We work in a very competitive field, where new concepts open and old concepts revamp menus every day. It is important that we, as managers, keep abreast of changing trends in the industry. What is often overlooked is that it is also important to both encourage and assist our staffs to do the same.
How do we go about educating the staff?
First of all, hiring a staff that is passionate about what they do every day is the key. We can recite facts at them all day, and some of them will memorize them, some of them will forget them almost immediately. On the other hand, if the information we give them is something they truly care about and love, they’ll likely remember it.
Second, keeping education and training on the front of our minds should always be important. While sometimes “all staff meetings” where we cover every menu change, every misunderstood or undersold item on the food and drink menu, every service point that needs improvement, etc. are sometimes necessary, they’re also an easy formula for information overload.
If instead of throwing too much information at servers once a quarter, constantly (on a weekly or even daily basis) feed them small bits of information, they are more likely to retain it. A technique I’ve used before is to establish a bulletin board and have a “beer of the week,” “wine of the week,” and “spirit of the week.” For the first few days of each week, we taste the product in pre shift and discuss it. I find or create tasting notes (focused on being useful and interesting, rather than just a list of facts to memorize), and post it on the board. I also kept binders where staff could access them with all of the old tasting sheets in them.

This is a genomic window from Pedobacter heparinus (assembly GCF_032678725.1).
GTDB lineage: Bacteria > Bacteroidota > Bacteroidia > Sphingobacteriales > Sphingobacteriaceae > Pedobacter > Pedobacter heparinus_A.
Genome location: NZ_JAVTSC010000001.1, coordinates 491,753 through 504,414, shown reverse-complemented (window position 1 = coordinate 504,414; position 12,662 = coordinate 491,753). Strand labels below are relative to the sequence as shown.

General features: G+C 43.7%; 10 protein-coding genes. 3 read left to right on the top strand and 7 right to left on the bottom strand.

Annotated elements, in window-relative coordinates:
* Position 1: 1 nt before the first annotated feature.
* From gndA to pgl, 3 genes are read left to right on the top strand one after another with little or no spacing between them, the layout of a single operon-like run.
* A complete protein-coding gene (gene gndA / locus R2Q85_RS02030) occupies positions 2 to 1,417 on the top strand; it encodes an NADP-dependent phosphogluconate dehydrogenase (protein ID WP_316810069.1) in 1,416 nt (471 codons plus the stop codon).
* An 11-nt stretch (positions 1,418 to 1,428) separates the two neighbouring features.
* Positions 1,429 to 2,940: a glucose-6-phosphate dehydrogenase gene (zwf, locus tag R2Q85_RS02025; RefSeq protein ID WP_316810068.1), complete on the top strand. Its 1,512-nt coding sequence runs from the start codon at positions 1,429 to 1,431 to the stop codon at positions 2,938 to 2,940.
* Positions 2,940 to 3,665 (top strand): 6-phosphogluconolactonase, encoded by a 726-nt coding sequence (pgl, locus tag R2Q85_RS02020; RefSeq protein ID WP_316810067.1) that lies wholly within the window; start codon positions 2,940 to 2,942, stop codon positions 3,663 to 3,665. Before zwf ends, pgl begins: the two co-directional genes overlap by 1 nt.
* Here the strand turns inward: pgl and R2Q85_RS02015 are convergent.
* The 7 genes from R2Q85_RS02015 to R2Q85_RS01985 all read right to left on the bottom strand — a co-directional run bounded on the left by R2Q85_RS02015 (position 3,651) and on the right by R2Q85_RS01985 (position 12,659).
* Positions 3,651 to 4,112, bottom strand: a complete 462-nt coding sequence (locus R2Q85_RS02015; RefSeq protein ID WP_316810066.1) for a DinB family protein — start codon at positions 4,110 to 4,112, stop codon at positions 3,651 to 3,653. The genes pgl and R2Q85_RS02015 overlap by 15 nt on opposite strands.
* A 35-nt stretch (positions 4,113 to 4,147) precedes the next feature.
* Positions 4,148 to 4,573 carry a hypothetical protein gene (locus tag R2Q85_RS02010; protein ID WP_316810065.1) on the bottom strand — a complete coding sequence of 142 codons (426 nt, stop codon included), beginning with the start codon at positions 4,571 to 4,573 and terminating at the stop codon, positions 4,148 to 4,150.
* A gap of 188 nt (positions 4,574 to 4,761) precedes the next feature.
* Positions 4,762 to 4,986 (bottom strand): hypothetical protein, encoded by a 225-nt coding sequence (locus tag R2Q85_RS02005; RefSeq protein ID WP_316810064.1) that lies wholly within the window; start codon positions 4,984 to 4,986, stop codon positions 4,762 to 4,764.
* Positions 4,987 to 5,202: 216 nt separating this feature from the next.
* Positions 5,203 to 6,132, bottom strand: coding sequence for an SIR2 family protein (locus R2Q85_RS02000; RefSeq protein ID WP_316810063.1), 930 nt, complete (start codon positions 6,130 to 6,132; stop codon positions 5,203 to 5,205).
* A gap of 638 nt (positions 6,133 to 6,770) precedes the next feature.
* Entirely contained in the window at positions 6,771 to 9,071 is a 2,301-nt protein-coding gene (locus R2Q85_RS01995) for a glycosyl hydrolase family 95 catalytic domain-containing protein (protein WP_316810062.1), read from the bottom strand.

Finally, allowing staff to feel engaged can go a long way. Ask for their honest feedback about new products you bring in, as well as feedback they receive from guests. Ask what questions they are getting asked that they can’t answer. Share those answers with the whole staff during pre shift meetings. Chances are, the “negative” or “outspoken” servers are the ones who will take this opportunity, but realistically, your quieter staff are probably getting the same questions, but don’t want to look stupid by answering them.
Go one step further and make sure that all of your staff feel like you are open to ideas of new products to carry. Are guests asking for something? Did they have a new beer or cocktail that they loved somewhere? Encourage them to tell you about it. If it fits the concept, bring it in and try it out. Give the employee credit for the suggestion (with the staff, or maybe even a note on the menu).
This serves a dual purpose. Not only does it encourage your staff to go out and learn about new, fun products. It also helps us do our jobs better. Realistically, as much as we, as salaried managers, would love to be out and about exploring other bars and bottle shops for new cocktail, beer, wine, and spirit ideas, we’re working 40-70 hours a week, often during prime drinking hours. Encourage your servers to go out and learn about new products, while simultaneously doing the legwork to keep abreast of any new trends you may have missed because you were busy running the restaurant.